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Basset keeps barking at me

Discussion in 'Dog Training and Behaviour' started by Lizziesfrisbee, Dec 11, 2018.

  1. Lizziesfrisbee

    Lizziesfrisbee PetForums Newbie

    Dec 11, 2018
    Likes Received:
    Hey, so I should start with saying these arent my dogs, they are my mums. We've had a springador since before I went to university and then whilst I was at uni her partner got two Basset hounds. He unfortunately passed away a couple of years ago, and we took the Bassets in. Ive now been living back at home for a year, but I'm really having trouble with one of the Bassets.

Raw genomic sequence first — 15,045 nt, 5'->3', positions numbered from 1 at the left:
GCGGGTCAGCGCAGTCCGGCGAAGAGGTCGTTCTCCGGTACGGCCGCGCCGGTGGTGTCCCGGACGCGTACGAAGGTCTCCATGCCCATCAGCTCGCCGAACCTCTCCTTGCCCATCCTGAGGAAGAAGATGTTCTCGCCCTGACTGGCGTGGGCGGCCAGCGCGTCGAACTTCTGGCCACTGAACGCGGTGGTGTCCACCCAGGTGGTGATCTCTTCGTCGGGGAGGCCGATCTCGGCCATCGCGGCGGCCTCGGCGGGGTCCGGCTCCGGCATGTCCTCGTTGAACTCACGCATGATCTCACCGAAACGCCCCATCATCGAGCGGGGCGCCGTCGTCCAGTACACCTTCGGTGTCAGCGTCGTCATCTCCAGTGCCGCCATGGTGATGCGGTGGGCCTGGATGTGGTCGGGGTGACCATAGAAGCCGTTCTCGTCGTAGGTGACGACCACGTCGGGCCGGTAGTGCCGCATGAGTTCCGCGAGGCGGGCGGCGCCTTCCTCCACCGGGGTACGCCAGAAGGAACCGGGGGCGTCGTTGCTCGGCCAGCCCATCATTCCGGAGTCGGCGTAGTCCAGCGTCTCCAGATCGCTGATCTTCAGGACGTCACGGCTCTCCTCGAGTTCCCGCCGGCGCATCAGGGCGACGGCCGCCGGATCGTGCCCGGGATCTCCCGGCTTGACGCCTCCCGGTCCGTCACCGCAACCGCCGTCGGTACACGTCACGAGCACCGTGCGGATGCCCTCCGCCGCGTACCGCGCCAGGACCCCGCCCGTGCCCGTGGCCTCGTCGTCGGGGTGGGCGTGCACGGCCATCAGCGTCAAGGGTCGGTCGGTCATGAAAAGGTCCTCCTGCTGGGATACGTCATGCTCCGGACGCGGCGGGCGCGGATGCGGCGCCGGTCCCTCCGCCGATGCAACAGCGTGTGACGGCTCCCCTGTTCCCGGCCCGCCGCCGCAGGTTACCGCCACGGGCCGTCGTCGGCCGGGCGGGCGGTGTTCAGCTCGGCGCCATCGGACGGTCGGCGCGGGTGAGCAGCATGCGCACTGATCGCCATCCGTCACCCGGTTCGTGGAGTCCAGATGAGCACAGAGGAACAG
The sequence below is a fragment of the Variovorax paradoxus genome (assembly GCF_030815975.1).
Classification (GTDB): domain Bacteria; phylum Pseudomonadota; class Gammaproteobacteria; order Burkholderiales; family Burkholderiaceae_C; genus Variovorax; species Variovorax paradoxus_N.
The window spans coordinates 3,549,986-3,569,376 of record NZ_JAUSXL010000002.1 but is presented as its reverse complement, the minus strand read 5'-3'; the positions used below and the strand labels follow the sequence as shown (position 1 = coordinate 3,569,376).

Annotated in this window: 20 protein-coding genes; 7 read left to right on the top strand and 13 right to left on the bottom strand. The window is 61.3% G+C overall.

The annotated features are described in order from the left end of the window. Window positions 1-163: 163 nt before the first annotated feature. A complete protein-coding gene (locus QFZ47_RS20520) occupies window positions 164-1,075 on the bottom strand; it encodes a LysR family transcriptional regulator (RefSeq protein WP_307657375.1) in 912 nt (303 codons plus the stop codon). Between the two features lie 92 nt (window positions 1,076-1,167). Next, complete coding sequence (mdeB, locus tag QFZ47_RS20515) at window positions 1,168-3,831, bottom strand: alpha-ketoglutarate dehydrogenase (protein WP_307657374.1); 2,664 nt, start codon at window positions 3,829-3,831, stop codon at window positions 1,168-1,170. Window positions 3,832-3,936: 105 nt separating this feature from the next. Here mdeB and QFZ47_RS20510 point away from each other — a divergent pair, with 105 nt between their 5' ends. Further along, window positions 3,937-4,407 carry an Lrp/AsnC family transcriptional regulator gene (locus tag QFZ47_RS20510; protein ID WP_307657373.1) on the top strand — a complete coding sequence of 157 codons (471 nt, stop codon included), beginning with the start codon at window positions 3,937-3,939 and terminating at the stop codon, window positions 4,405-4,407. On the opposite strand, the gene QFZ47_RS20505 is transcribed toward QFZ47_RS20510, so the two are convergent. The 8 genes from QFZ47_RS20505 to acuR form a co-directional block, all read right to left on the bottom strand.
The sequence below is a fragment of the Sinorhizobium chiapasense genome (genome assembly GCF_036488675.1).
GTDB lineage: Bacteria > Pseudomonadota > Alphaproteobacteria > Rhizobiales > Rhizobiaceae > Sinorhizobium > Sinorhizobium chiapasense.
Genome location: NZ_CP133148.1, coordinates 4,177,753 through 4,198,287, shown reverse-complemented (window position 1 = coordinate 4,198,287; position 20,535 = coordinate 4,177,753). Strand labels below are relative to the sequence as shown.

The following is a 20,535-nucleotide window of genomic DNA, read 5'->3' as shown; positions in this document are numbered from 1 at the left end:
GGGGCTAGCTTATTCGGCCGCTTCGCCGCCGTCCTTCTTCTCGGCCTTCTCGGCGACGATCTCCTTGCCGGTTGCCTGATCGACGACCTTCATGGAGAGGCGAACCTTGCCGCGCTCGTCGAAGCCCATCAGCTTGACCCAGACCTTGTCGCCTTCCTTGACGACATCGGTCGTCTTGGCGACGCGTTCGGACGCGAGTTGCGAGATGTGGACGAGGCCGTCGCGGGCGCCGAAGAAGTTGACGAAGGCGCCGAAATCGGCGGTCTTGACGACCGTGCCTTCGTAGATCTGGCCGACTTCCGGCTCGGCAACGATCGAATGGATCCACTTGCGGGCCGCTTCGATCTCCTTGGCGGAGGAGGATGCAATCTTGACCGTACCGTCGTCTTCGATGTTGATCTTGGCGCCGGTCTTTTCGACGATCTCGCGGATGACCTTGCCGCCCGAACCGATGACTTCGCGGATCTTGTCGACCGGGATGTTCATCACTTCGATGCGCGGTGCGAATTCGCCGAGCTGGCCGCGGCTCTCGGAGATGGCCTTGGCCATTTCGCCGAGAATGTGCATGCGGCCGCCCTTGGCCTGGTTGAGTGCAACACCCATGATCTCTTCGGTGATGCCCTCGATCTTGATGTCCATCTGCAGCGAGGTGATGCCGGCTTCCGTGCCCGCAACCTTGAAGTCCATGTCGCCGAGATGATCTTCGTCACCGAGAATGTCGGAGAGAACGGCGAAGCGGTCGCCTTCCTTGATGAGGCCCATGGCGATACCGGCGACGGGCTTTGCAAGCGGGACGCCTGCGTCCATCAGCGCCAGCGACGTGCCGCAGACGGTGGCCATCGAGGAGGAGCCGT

The springador has free reign of the house, but the Bassets arent allowed upstairs or in the living room. We have gates to stop them going in those places because they still pee when they get excited, and my mum hasnt really had time to train them not to (Its been a very difficult time for her).

    Whenever I go to see the Bassets, I have one (Poppy) who will come over and say hi, will occasionally jump up, but I'm teaching her not to, so thats not a problem.
    The other one, Honey, will jump up at the gate to say hi whenever I come home after being out, but if I go in to see her she will often go sit in her bed.
    I call her over and start petting her, and she starts to growl. I'm not sure if she is growling at me or poppy, but if I carry on petting her then she starts barking instead.